De­spite the in­crease of the deficit, econ­o­mists and law­mak­ers from both sides of the po­lit­i­cal aisle have clam­ored for more gov­ern­ment spend­ing. The un­em­ploy­ment rate fell from 14.7 per­cent in April to 7.9 per­cent in Septem­ber, but tens of mil­lions of Americans re­main out of work, and el­e­vated job­less claims have per­sisted. A fed­eral un­em­ploy­ment ben­e­fit for mil­lions of peo­ple has ex­pired, and econ­o­mists warn that the re­cov­ery could be stalled or set back by pre­ma­turely end­ing gov­ern­ment aid pro­grams.

Amer­ica’s fail­ure to ad­e­quately stim­u­late the econ­omy helped lead to a tepid re­cov­ery from the Great Re­ces­sion, and law­mak­ers should avoid mak­ing the same mis­take again, said An­gela Hanks, deputy ex­ec­u­tive di­rec­tor of the Ground­work Col­lab­o­ra­tive, a left-lean­ing group. Congress must still pass more spend­ing to pre­vent peo­ple from go­ing hun­gry or los­ing their homes, she said.

“Stacked up against ques­tions about the debt, mean­ing­ful in­vest­ments to im­prove peo­ple’s lives should win ev­ery time,” Hanks said. “Mas­sive in­vest­ment right now will help the econ­omy growth over­all, and if we pur­sue aus­ter­ity, peo­ple will suf­fer and we will have a slower, more painful re­cov­ery across the board.”

Brian Riedl, a bud­get an­a­lyst at the con­ser­va­tive-lean­ing Man­hat­tan In­sti­tute, warned that Amer­ica’s jobs re­cov­ery has al­ready picked up the “low-hang­ing fruit” po­si­tions that were easy to bring back. Other jobs in sec­tors such as the hos­pi­tal­ity, air­line and restau­rant in­dus­tries will be harder to bring back, par­tic­u­larly as the United States braces for an in­crease in coro­n­avirus cases dur­ing the cold win­ter months.

“The growth is lev­el­ing off. The eco­nomic re­cov­ery is lev­el­ing off,” Riedl said. “Which means the deficit num­bers will con­tinue to be pretty bad.”

But the bi­par­ti­san con­sen­sus that ap­proved the big jump in spend­ing ear­lier this year ap­pears to have waned, and some Senate Repub­li­cans have sig­naled they are not com­fort­able with the big spend­ing pack­age that the White House is ne­go­ti­at­ing with Pelosi.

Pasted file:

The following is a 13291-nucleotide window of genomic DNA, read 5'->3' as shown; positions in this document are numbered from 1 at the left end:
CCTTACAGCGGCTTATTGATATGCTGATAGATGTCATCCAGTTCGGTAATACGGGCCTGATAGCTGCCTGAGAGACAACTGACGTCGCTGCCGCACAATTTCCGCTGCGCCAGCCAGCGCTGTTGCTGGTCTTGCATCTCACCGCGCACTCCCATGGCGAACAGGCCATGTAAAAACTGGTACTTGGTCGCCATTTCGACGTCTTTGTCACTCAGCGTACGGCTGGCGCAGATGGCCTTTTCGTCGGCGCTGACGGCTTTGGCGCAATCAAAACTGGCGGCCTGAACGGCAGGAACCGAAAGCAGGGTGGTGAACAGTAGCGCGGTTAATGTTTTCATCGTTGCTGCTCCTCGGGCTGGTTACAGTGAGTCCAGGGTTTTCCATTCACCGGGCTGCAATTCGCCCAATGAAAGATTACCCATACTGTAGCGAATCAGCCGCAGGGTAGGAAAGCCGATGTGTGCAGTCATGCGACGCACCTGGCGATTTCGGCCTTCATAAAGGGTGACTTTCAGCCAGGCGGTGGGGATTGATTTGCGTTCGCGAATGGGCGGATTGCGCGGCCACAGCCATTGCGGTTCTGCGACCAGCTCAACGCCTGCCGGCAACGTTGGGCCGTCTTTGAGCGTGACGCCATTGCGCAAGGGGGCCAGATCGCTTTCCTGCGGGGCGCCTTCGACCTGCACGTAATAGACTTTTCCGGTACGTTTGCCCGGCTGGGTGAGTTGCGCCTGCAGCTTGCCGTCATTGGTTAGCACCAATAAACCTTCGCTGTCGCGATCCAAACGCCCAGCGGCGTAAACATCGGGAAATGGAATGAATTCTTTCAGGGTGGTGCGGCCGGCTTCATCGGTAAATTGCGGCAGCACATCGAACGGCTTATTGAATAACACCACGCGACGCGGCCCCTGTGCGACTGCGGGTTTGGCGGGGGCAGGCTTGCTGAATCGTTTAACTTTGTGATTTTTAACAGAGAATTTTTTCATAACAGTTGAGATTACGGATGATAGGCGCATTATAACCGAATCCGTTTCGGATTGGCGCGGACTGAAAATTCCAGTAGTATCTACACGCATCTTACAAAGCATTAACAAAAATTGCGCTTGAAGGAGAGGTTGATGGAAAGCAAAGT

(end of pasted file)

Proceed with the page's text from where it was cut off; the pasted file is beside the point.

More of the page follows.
Trump fell far short of his pledge to curb the na­tional debt from the 2016 pres­i­den­tial cam

paign, when he ar­gued: “We’ve got to get rid of the $19 tril­lion in debt.” Trump spear­headed a Repub­li­can ef­fort to ap­prove $2 tril­lion in tax cuts in 2017, and he also worked with Congress to ap­prove large spend­ing in­creases in 2018.

On Wed­nes­day, Trump told the New York Eco­nomic Club that re­duc­ing the fed­eral debt would be a pri­or­ity of his sec­ond term, even as he urges Congress to spend more than $1.8 tril­lion on an ad­di­tional re­lief pack­age. Trump also said faster eco­nomic growth would erase the U.S. debt bur­den, al­though bud­get ex­perts say spend­ing cuts or tax hikes would be nec­es­sary to do so.

“It’s very con­cern­ing to me and we’re go­ing to start do­ing that. I think you’re go­ing to start to see tremen­dous growth . . . the growth is go­ing to get it done,” Trump said of the ris­ing debt. “It’s very much on my mind.”

Trump also as­serted Thurs­day, with­out ev­i­dence or ex­pla­na­tion, that China would pay for the stim­u­lus pack­age, sim­i­lar to his pre­vi­ous false claim that Mex­ico would pay for the bor­der wall. All the spend­ing in­creases he has au­tho­rized since tak­ing of­fice have been fi­nanced by U.S. gov­ern­ment funds.

The $3.1 tril­lion deficit re­flects the 2020 fis­cal year, which in­cludes sev­eral months be­fore the pan­demic struck. Both the amount of fed­eral spend­ing this year and the over­all deficit are record amounts in Amer­i­can his­tory, se­nior Trea­sury Depart­ment of­fi­cials told re­porters on a phone call Fri­day.

“Stacked up against ques­tions about the debt, mean­ing­ful in­vest­ments to im­prove peo­ple’s lives should win ev­ery time. Mas­sive in­vest­ment right now will help the econ­omy growth over­all, and if we pur­sue aus­ter­ity, peo­ple will suf­fer and we will have a slower, more painful re­cov­ery across the board.” An­gela Hanks, deputy ex­ec­u­tive di­rec­tor of the Ground­work Col­lab­o­ra­tive


Trea­sury Sec­re­tary Steven Mnuchin,eco­nomic ad­viser Larry Kud­low and Scott At­las of the Hoover In­sti­tu­tion lis­ten as Pres­i­dent Trump speaks at an Au­gust virus brief­ing. The debt when Trump en­tered of­fice was about $14.4 tril­lion. It now stands at around $21 tril­lion.